Review: Musical SMILE Gets Its Teeth Back

New York, NY – The 1975 dark comedy, Smile, may not be a cinema classic, but its satirical look at the hypocrisy and cut-throat competition behind the wholesome image of a small-town beauty pageant has gathered a substantial cult following through the years.

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Smile - Musical Tonight 2013 Oct 22

One song, “Disneyland,” where the main character sings of the comfort she feels from that fantasy world, despite knowing it’s all fake, has since earned some degree of popularity among the piano bar and cabaret set.

As is the company’s custom, the production is staged with spirit and simplicity by director/choreographer Thomas Sabella-Mills. While the original Broadway company boasted a cast of 27, with 16 young women playing pageant contestants, music director/vocal arranger David B. Bishop gets some beautiful blends with half as many ladies playing competitors in the Musicals Tonight! cast of 18.

Set in 1985 during the week leading up to the California finals of the Young American Miss Pageant, the best realized scenes involve ensemble musical sequences (similar to what Hamlisch and his collaborators did so well in A Chorus Line), that quickly cover the multiple emotions during rehearsals and preparations.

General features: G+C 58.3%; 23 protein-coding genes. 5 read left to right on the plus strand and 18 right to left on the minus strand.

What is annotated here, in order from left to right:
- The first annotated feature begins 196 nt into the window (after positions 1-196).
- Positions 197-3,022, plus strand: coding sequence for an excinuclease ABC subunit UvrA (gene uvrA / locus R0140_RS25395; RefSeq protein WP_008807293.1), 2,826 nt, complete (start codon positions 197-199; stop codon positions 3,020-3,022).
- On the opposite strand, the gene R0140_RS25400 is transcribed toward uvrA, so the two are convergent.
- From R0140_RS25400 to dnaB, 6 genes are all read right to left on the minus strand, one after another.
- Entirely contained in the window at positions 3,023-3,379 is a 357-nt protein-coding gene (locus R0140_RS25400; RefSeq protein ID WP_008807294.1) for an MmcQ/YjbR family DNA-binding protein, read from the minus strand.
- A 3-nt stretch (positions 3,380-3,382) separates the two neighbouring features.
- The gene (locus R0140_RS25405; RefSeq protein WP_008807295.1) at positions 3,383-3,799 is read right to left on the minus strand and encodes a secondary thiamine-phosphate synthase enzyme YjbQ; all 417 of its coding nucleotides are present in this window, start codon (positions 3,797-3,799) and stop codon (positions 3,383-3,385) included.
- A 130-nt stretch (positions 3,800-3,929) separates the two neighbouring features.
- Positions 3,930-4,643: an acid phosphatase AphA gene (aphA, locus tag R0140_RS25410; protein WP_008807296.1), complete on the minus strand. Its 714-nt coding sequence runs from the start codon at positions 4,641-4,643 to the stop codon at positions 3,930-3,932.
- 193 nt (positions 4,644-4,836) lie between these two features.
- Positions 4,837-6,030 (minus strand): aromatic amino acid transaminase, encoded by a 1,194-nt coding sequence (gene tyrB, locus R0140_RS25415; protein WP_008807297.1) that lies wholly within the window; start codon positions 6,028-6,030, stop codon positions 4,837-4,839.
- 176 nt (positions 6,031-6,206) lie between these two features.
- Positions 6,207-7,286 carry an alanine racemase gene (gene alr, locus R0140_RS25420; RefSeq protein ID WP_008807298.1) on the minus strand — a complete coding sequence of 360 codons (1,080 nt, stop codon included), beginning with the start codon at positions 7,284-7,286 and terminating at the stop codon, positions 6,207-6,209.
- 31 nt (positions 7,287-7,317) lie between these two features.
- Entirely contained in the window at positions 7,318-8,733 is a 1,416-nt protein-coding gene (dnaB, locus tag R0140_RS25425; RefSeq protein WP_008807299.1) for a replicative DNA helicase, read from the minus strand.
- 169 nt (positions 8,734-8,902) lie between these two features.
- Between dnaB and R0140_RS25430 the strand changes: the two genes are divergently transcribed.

The plot focuses on two main relationships. Doria (Jenna Pastuszek, who sings “Disneyland” with a strong belt and appealing sincerity) believes she has no chance to win the pageant when she doesn’t win the talent portion preliminary so she tries to teach her roommate, Robin (a sweet and shy Patti-Lee Meringo), the scholastic winner, the tricks of the business.

The lesser-developed plot involves the marital woes of pageant coordinator Brenda (a perky Jeanette Fitzpatrick) and her head judge husband, Big Bob (a beautifully singing Tom Lucca).

Francheska Gomez is delightfully peppy as a Mexican-American contestant who gets the score’s comic highlight, a musical cooking lesson the character created as her talent competition entry, and Sarah Ziegler has a remarkable way of sneering through a smile as the racist contestant trying to sabotage her. Funny turns are also supplied by Russell Saylor as a droll choreographer and Christopher De Angelis as the cheesy local celeb hosting the pageant.

Smile still has its foibles but the version of the show being performed by Musicals Tonight! is a big improvement over what played on Broadway and the charming bare-bones production is skillfully played by a talented and enthusiastic company.

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Source: Michael Dale at BroadwayWorld


 

2 comments

  1. Smile is considered a “lost” musical because no official cast recording was ever made. However, there does exist a demo CD which is a primary source for groups performing the show.